BLIND SPOT: Riots for Human Rights

September 21, 2017

 

Be it clear to every Filipino.  

1987 Constitution of the Republic of the Philippines Article XIII Social Justice and Human Rights

Section 17. (1) There is hereby created an independent office called the Commission on Human Rights.

(4) The approved annual appropriations of the Commission shall be automatically and regularly released.

Section 18. The Commission on Human Rights shall have the following powers and functions:

(1) Investigate, on its own or on complaint by any party, all forms of human rights violations involving civil and political rights;

 (3) Provide appropriate legal measures for the protection of human rights of all persons within the Philippines, as well as Filipinos residing abroad, and provide for preventive measures and legal aid services to the underprivileged whose human rights have been violated or need protection;

 (7) Monitor the Philippine Government’s compliance with international treaty obligations on human rights;

Okay, that has already taken up so much space on the column.  I had to cut the rest.  

“The CHR deserved a low budget for being a “useless” body and defending criminals’ rights, house speaker Pantaleon Alvarez, said in a television interview.”  (https://www.reuters.com) Are not criminals included in “all persons in the Philippines”?.  Whatever happened to presumption of innocence before being proven guilty in the court of law?  

“1-Sagip Rep. Rodante Marcoleta moved for the P1,000 budget due to the what he said was the failure of the CHR to investigate rights violations by terrorists.  He also added that the CHR was not a valid agency having been created by an executive order issued by President Cory Aquino in 1986 during the revolutionary government when there was no Congress.”  (newsinfo.inquirer.net)  Isn’t the Philippine Constitution a required learning course for college students in the Philippines?  Okay, maybe he didn’t make it as far as Article 13.  I don’t want to use the term, “ignorance.”  But what else do you call a display of utter lack of knowledge which is supposedly  basic for a supposed lawmaker?

“Pangasinan 2nd District Representative Leopoldo Bataoil said that it was his “experience, belief and observation that the CHR is more inclined to persecute those in the service. When our soldiers and policemen were mutilated no one among the CHR stood up to investigate the enemies of the state.”  In the event of a mutilation of a military or police officer most probably by encounter with insurgents or organized criminals, are human rights commissioners expected to join in the hot pursuit operations and police raids, or meddle in military intelligence and police operations against armed bandits and crooks?  CHR would not investigate those because some agency is already doing those.  Besides, how could investigation be carried out on persons being pursued?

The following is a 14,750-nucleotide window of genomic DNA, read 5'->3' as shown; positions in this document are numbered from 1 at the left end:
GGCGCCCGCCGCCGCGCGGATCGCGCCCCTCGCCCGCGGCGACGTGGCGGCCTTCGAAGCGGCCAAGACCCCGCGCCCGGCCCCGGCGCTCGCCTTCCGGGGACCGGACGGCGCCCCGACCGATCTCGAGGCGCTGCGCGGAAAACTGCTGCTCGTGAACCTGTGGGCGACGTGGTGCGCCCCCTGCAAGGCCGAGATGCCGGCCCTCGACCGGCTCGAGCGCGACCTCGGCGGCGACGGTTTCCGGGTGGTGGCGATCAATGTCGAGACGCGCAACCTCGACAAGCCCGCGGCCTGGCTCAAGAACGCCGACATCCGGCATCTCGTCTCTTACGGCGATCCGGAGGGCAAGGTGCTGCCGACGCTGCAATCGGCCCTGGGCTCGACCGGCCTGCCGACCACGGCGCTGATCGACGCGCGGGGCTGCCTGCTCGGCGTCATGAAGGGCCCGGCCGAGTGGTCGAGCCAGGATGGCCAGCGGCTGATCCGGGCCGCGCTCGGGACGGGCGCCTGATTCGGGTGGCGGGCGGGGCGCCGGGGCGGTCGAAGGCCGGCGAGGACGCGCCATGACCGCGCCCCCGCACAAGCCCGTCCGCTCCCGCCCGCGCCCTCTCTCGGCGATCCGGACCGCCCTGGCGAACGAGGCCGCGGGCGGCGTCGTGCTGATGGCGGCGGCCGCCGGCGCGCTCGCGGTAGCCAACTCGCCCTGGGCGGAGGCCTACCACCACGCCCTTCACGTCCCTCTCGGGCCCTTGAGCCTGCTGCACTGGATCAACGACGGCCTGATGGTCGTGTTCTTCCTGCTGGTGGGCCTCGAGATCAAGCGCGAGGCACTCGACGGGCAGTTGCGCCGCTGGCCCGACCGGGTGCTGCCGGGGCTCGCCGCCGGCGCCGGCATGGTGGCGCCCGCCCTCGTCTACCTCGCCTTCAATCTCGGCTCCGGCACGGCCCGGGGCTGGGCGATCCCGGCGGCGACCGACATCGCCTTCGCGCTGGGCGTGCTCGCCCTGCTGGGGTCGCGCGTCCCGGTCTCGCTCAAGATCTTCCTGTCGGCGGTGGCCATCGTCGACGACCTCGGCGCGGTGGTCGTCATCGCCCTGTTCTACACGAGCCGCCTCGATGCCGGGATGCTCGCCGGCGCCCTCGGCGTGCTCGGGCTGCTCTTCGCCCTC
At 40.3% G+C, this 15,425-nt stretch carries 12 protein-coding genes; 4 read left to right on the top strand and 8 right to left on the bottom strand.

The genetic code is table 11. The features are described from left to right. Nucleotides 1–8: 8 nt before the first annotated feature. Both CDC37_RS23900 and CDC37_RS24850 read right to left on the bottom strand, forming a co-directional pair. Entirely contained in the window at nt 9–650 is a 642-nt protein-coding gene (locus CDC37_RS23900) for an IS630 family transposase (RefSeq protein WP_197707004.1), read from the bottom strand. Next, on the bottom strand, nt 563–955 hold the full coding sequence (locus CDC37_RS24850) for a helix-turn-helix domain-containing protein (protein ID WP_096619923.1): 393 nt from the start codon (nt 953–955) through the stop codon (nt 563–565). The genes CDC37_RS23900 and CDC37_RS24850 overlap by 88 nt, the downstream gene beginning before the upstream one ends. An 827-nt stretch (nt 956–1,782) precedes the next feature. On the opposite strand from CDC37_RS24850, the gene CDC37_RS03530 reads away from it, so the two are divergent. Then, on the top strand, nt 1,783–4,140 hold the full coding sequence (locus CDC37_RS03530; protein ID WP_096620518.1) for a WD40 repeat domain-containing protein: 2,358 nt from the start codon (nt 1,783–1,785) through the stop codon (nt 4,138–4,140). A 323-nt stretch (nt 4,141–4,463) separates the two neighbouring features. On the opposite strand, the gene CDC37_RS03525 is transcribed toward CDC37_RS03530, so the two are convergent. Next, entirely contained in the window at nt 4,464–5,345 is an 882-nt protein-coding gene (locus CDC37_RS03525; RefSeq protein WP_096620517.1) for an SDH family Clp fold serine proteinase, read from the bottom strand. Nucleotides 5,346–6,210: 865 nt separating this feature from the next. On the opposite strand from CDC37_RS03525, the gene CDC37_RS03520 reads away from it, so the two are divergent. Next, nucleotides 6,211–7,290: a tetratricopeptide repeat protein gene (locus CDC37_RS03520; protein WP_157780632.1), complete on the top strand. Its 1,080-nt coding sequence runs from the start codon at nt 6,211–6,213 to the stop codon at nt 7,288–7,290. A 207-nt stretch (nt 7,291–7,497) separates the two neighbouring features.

If indeed the commission is found to be not performing as it should, don’t they usually call for a Congressional or Senate inquiry for supposed aid in legislation, to rectify oversights or mismanagement?  If the proponents of the budget cut intend for better performance, how could they get that with a budget cut which is actually a death sentence.  Yes, let’s close the agency so it could perform better.  

Preposterous as all these may come upon Filipino society.  It’s not really going to happen.  “Albay 2nd District Representative  Joey Salceda said that he doubts the House’s final version of the 2018 budget would only leave P1,000 for the CHR. “They will most likely be restored. These are vital institutions,  Small committees will be tasked to reconcile amendments to the proposed measure before it is up for 3rd and final reading.”  (https://www.rappler.com ) (Sabi ngani kayan, “Pasali sana”.) It’s not going to happen.  The 1,000 peso budget is tantamount to abolishing or at least temporarily closing an agency, which would realistically and legally require constitutional amendments which would in turn require a constitutional convention which they’ve been trying to push through and never have gotten to since the time of former President Fidel Ramos.  Heck, I was in high school then.  Now, I’ve taught high school and they still haven’t gotten to it.  

However, this is a violent throwing and smudging of blood against the panorama of Filipino society.  Against the backdrop of teenage boys being blatantly butchered here and there, representatives of the Filipino people spat on the face and aggressively wanted to flush down the drain Filipino human rights; and all these transpire as we move towards remembering Proclamation 1081 this week.  

“Aside from the CHR, the House also approved a 1,000 peso budget for the National Commission on Indigenous Peoples.  Bayan Muna Rep. Carlos Isagani Zarate, who moved for the 1,000 peso budget, cited the alleged failure of the NCIP to defend the rights of national minorities.”  (www.mindanews.com)   See a pattern?  They want to kill off human rights and the underprivileged people?  

“not looking to your own interests but each of you to the interests of the others.”

Philippians 2:4



 

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